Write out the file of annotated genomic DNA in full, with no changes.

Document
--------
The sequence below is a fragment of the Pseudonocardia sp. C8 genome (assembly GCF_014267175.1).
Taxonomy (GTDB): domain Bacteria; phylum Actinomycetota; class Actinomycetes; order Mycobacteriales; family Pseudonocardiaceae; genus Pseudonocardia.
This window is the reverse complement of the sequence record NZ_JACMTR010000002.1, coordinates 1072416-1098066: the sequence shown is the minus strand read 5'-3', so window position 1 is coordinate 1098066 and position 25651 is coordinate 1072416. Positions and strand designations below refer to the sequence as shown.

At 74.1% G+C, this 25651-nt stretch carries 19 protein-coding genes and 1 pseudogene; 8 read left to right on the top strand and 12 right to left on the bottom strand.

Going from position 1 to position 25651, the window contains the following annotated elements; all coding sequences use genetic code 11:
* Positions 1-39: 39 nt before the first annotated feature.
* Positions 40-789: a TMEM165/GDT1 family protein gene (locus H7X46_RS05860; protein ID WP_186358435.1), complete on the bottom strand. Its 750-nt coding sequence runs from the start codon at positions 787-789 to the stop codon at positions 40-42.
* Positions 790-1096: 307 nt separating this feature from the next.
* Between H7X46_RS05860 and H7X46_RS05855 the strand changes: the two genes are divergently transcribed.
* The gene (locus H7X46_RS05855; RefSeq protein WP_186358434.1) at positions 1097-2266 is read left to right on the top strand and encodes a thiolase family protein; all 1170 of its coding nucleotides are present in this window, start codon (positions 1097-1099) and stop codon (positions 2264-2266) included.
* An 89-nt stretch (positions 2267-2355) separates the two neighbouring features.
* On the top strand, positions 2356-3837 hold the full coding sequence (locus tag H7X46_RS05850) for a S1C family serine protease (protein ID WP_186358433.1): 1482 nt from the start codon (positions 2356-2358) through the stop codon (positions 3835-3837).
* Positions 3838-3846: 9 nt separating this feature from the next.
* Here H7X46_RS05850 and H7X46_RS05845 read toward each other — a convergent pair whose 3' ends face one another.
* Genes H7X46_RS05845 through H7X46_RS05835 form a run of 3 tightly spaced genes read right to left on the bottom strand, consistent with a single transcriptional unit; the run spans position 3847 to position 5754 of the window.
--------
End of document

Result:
The sequence below is a fragment of the Pseudonocardia sp. C8 genome (assembly GCF_014267175.1).
Taxonomy (GTDB): domain Bacteria; phylum Actinomycetota; class Actinomycetes; order Mycobacteriales; family Pseudonocardiaceae; genus Pseudonocardia.
This window is the reverse complement of the sequence record NZ_JACMTR010000002.1, coordinates 1072416-1098066: the sequence shown is the minus strand read 5'-3', so window position 1 is coordinate 1098066 and position 25651 is coordinate 1072416. Positions and strand designations below refer to the sequence as shown.

At 74.1% G+C, this 25651-nt stretch carries 19 protein-coding genes and 1 pseudogene; 8 read left to right on the top strand and 12 right to left on the bottom strand.

Going from position 1 to position 25651, the window contains the following annotated elements; all coding sequences use genetic code 11:
* Positions 1-39: 39 nt before the first annotated feature.
* Positions 40-789: a TMEM165/GDT1 family protein gene (locus H7X46_RS05860; protein ID WP_186358435.1), complete on the bottom strand. Its 750-nt coding sequence runs from the start codon at positions 787-789 to the stop codon at positions 40-42.
* Positions 790-1096: 307 nt separating this feature from the next.
* Between H7X46_RS05860 and H7X46_RS05855 the strand changes: the two genes are divergently transcribed.
* The gene (locus H7X46_RS05855; RefSeq protein WP_186358434.1) at positions 1097-2266 is read left to right on the top strand and encodes a thiolase family protein; all 1170 of its coding nucleotides are present in this window, start codon (positions 1097-1099) and stop codon (positions 2264-2266) included.
* An 89-nt stretch (positions 2267-2355) separates the two neighbouring features.
* On the top strand, positions 2356-3837 hold the full coding sequence (locus tag H7X46_RS05850) for a S1C family serine protease (protein ID WP_186358433.1): 1482 nt from the start codon (positions 2356-2358) through the stop codon (positions 3835-3837).
* Positions 3838-3846: 9 nt separating this feature from the next.
* Here H7X46_RS05850 and H7X46_RS05845 read toward each other — a convergent pair whose 3' ends face one another.
* Genes H7X46_RS05845 through H7X46_RS05835 form a run of 3 tightly spaced genes read right to left on the bottom strand, consistent with a single transcriptional unit; the run spans position 3847 to position 5754 of the window.